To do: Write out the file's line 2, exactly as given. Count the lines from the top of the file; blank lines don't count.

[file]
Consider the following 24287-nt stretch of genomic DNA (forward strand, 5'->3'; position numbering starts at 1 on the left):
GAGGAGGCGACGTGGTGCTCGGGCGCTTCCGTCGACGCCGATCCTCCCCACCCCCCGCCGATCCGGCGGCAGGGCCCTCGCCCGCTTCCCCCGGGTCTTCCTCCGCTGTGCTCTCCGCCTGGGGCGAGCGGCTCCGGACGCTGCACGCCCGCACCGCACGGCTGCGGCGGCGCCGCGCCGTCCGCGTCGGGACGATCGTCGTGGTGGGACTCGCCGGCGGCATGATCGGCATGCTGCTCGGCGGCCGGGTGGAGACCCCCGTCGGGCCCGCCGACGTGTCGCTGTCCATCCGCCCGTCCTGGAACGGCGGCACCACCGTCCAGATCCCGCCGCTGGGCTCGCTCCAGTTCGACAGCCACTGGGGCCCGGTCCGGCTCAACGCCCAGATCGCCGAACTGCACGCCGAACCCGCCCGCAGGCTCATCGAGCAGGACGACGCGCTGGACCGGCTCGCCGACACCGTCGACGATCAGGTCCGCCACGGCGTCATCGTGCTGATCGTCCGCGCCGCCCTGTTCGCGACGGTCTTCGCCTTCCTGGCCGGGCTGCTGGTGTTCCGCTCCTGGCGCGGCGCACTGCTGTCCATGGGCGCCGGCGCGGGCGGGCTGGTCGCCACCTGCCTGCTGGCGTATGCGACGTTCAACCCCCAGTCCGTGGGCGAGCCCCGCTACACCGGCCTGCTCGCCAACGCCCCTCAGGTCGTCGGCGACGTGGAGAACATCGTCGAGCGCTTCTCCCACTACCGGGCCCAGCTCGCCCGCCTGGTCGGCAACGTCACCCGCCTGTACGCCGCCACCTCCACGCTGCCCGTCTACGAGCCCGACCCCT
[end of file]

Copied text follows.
GAGGAGGCGACGTGGTGCTCGGGCGCTTCCGTCGACGCCGATCCTCCCCACCCCCCGCCGATCCGGCGGCAGGGCCCTCGCCCGCTTCCCCCGGGTCTTCCTCCGCTGTGCTCTCCGCCTGGGGCGAGCGGCTCCGGACGCTGCACGCCCGCACCGCACGGCTGCGGCGGCGCCGCGCCGTCCGCGTCGGGACGATCGTCGTGGTGGGACTCGCCGGCGGCATGATCGGCATGCTGCTCGGCGGCCGGGTGGAGACCCCCGTCGGGCCCGCCGACGTGTCGCTGTCCATCCGCCCGTCCTGGAACGGCGGCACCACCGTCCAGATCCCGCCGCTGGGCTCGCTCCAGTTCGACAGCCACTGGGGCCCGGTCCGGCTCAACGCCCAGATCGCCGAACTGCACGCCGAACCCGCCCGCAGGCTCATCGAGCAGGACGACGCGCTGGACCGGCTCGCCGACACCGTCGACGATCAGGTCCGCCACGGCGTCATCGTGCTGATCGTCCGCGCCGCCCTGTTCGCGACGGTCTTCGCCTTCCTGGCCGGGCTGCTGGTGTTCCGCTCCTGGCGCGGCGCACTGCTGTCCATGGGCGCCGGCGCGGGCGGGCTGGTCGCCACCTGCCTGCTGGCGTATGCGACGTTCAACCCCCAGTCCGTGGGCGAGCCCCGCTACACCGGCCTGCTCGCCAACGCCCCTCAGGTCGTCGGCGACGTGGAGAACATCGTCGAGCGCTTCTCCCACTACCGGGCCCAGCTCGCCCGCCTGGTCGGCAACGTCACCCGCCTGTACGCCGCCACCTCCACGCTGCCCGTCTACGAGCCCGACCCCT